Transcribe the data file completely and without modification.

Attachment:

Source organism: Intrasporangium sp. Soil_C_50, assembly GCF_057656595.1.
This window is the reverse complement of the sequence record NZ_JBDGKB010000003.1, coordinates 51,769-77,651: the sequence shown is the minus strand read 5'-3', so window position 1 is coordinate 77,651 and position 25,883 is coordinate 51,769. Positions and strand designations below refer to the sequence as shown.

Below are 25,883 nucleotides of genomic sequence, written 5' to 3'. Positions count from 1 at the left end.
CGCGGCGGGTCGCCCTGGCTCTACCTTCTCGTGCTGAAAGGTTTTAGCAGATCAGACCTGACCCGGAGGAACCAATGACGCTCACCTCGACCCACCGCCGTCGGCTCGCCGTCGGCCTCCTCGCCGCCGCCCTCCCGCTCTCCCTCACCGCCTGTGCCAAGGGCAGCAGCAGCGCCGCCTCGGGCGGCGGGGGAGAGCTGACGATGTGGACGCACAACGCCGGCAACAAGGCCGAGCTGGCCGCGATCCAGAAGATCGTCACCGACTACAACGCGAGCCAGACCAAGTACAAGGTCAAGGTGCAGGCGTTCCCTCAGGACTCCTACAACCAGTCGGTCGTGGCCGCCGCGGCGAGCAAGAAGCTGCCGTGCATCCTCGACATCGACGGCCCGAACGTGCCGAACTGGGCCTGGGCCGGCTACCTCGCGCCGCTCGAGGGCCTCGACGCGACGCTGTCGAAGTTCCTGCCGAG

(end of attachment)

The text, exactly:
Source organism: Intrasporangium sp. Soil_C_50, assembly GCF_057656595.1.
This window is the reverse complement of the sequence record NZ_JBDGKB010000003.1, coordinates 51,769-77,651: the sequence shown is the minus strand read 5'-3', so window position 1 is coordinate 77,651 and position 25,883 is coordinate 51,769. Positions and strand designations below refer to the sequence as shown.

Below are 25,883 nucleotides of genomic sequence, written 5' to 3'. Positions count from 1 at the left end.
CGCGGCGGGTCGCCCTGGCTCTACCTTCTCGTGCTGAAAGGTTTTAGCAGATCAGACCTGACCCGGAGGAACCAATGACGCTCACCTCGACCCACCGCCGTCGGCTCGCCGTCGGCCTCCTCGCCGCCGCCCTCCCGCTCTCCCTCACCGCCTGTGCCAAGGGCAGCAGCAGCGCCGCCTCGGGCGGCGGGGGAGAGCTGACGATGTGGACGCACAACGCCGGCAACAAGGCCGAGCTGGCCGCGATCCAGAAGATCGTCACCGACTACAACGCGAGCCAGACCAAGTACAAGGTCAAGGTGCAGGCGTTCCCTCAGGACTCCTACAACCAGTCGGTCGTGGCCGCCGCGGCGAGCAAGAAGCTGCCGTGCATCCTCGACATCGACGGCCCGAACGTGCCGAACTGGGCCTGGGCCGGCTACCTCGCGCCGCTCGAGGGCCTCGACGCGACGCTGTCGAAGTTCCTGCCGAG